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Coaches do, though. Win a national title and you’re set for life, as Auburn’s Gene Chizik discovered when he signed a new deal during the offseason that could be worth up to $4.5 million a year. That put Chizik in the upper stratosphere of coaches, along with the likes of Mack Brown of Texas ($5 million a year) and Nick Saban of Alabama ($4.7 million).

The new coach at Arizona probably won’t get that much, but it’s safe TV money will help get him something north of $3 million with some incentives. That might prove attractive to someone like Chris Petersen, who now labors for $1.5 million a year at Boise State, just above the $1.24 million the NCAA said was the median pay for FBS head coaches in 2009.

Whoever is hired will head to Arizona knowing that the window of opportunity for winning will narrow even more with a big salary. By firing Stoops now _ even after a 1-5 start _ Arizona made it clear that the rules have changed when it comes to winning.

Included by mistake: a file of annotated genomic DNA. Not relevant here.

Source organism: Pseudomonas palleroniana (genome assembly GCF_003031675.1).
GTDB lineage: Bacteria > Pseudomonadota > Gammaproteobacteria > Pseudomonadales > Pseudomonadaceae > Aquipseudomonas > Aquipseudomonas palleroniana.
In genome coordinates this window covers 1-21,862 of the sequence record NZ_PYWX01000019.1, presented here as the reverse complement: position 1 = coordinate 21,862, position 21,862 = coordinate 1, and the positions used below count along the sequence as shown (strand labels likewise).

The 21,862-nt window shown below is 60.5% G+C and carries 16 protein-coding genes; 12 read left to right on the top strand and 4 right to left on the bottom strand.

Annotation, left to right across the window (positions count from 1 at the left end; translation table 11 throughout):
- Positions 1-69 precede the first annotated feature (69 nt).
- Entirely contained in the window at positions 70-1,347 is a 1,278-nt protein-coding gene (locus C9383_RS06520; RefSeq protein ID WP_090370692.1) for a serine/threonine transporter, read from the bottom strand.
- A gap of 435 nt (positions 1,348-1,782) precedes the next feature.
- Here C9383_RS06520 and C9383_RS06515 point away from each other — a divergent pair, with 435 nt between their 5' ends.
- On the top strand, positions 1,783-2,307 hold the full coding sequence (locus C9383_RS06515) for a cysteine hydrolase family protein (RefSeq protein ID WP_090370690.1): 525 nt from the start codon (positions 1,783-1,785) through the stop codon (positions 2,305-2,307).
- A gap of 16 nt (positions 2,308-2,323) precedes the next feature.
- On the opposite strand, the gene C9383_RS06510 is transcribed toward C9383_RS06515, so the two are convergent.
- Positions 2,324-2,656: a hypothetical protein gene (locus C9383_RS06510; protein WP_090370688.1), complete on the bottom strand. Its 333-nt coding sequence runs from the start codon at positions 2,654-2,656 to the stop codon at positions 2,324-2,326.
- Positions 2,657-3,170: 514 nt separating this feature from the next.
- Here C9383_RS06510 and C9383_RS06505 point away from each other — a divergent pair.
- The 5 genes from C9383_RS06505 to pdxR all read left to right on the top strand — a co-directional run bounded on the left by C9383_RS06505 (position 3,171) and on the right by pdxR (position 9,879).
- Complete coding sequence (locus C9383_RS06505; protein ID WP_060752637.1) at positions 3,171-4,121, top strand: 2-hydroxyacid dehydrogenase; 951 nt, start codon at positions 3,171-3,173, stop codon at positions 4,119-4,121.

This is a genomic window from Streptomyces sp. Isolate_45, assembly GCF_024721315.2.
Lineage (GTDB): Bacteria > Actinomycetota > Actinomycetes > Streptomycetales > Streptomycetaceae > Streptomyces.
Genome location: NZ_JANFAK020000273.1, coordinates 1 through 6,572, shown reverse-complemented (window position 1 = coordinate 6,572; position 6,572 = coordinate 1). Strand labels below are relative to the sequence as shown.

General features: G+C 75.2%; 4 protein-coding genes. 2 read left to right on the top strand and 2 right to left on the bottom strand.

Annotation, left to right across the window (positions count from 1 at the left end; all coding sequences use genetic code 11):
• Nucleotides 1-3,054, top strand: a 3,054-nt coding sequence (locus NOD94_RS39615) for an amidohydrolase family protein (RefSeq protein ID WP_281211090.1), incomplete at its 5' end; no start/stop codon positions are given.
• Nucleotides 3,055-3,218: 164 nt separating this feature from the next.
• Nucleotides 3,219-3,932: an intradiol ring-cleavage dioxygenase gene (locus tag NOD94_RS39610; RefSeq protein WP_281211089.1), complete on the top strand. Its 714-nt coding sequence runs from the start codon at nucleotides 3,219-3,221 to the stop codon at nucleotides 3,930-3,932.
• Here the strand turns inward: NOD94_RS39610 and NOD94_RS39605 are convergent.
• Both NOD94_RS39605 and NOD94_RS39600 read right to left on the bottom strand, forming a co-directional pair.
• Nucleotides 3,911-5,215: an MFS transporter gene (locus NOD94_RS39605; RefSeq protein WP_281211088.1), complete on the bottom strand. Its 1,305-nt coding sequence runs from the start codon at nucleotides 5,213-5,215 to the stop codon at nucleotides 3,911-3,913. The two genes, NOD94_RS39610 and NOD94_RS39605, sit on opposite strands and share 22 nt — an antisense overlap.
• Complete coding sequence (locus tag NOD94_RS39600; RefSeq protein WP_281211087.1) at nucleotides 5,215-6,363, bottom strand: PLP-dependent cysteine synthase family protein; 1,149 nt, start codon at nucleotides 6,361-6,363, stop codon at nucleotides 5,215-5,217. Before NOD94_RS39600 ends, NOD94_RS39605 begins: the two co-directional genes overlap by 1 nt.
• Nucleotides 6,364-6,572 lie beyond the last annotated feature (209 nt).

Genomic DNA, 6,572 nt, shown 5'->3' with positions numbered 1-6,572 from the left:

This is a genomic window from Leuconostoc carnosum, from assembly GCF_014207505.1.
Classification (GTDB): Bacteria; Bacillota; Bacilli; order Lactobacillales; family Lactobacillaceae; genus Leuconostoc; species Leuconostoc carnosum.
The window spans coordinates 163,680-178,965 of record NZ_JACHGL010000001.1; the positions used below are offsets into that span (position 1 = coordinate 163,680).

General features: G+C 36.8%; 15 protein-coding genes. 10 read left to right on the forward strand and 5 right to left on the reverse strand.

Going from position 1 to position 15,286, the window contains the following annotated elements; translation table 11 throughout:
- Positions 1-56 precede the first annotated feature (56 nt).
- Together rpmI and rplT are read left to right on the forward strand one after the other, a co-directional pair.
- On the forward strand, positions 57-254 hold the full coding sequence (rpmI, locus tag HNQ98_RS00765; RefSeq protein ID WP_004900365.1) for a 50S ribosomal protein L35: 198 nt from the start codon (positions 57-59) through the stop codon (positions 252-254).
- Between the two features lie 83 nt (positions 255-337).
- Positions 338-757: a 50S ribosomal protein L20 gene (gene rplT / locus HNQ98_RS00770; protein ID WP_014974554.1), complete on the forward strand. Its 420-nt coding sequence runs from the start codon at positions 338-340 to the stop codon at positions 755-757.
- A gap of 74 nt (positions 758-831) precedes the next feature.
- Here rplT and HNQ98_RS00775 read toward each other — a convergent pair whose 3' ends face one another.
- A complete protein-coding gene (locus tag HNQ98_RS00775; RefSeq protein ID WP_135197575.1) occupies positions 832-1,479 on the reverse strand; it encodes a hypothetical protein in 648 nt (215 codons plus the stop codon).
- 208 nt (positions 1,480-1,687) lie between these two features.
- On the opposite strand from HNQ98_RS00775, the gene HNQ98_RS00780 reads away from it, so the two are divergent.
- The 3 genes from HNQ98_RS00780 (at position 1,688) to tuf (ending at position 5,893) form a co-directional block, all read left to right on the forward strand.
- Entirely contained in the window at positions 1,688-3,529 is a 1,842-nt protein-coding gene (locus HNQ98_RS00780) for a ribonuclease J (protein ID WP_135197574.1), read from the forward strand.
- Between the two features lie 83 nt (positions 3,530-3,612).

That’s probably what promoted Bob Stoops _ the Oklahoma coach who happens to be Mike’s brother _ to warn coaches to be careful about the job they choose “or you’ll end up like my brother.”

Not that Mike Stoops will be applying for food stamps anytime soon. His contract not only paid him handsomely, but he’s leaving with another $1.4 million to tide him over until he gets his next job.

That could come at Oklahoma, where he coached with his brother before getting the head job at Arizona. Bob Stoops, whose team is undefeated and ranked No. 3 in the country, said earlier this week that just might happen.

“Sure. I mean, if I’ve got enough money to,” Brother Bob said.

Consider it a done deal. Because, among the elite in college football these days, money is never a problem.

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Tim Dahlberg is a national sports columnist for The Associated Press. Write to him at tdahlberg(at)ap.org or http://twitter.com/timdahlberg